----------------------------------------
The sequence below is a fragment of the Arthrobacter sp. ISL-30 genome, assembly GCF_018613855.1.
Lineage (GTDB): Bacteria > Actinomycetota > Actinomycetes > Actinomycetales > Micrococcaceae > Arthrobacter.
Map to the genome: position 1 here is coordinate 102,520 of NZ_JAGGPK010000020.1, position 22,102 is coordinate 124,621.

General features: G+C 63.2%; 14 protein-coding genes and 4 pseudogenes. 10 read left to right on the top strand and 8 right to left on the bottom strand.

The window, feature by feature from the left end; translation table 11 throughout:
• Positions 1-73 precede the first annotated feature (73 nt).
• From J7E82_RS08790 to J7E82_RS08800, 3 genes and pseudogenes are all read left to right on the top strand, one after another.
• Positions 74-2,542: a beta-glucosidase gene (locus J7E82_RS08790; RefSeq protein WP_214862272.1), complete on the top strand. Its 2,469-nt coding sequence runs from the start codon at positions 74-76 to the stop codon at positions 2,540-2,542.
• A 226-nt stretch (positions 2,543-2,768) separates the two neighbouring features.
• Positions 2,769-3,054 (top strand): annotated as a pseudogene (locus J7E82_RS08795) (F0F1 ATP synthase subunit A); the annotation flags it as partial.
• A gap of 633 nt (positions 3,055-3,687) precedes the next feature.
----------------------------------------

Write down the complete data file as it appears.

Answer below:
The sequence below is a fragment of the Arthrobacter sp. ISL-30 genome, assembly GCF_018613855.1.
Lineage (GTDB): Bacteria > Actinomycetota > Actinomycetes > Actinomycetales > Micrococcaceae > Arthrobacter.
Map to the genome: position 1 here is coordinate 102,520 of NZ_JAGGPK010000020.1, position 22,102 is coordinate 124,621.

General features: G+C 63.2%; 14 protein-coding genes and 4 pseudogenes. 10 read left to right on the top strand and 8 right to left on the bottom strand.

The window, feature by feature from the left end; translation table 11 throughout:
• Positions 1-73 precede the first annotated feature (73 nt).
• From J7E82_RS08790 to J7E82_RS08800, 3 genes and pseudogenes are all read left to right on the top strand, one after another.
• Positions 74-2,542: a beta-glucosidase gene (locus J7E82_RS08790; RefSeq protein WP_214862272.1), complete on the top strand. Its 2,469-nt coding sequence runs from the start codon at positions 74-76 to the stop codon at positions 2,540-2,542.
• A 226-nt stretch (positions 2,543-2,768) separates the two neighbouring features.
• Positions 2,769-3,054 (top strand): annotated as a pseudogene (locus J7E82_RS08795) (F0F1 ATP synthase subunit A); the annotation flags it as partial.
• A gap of 633 nt (positions 3,055-3,687) precedes the next feature.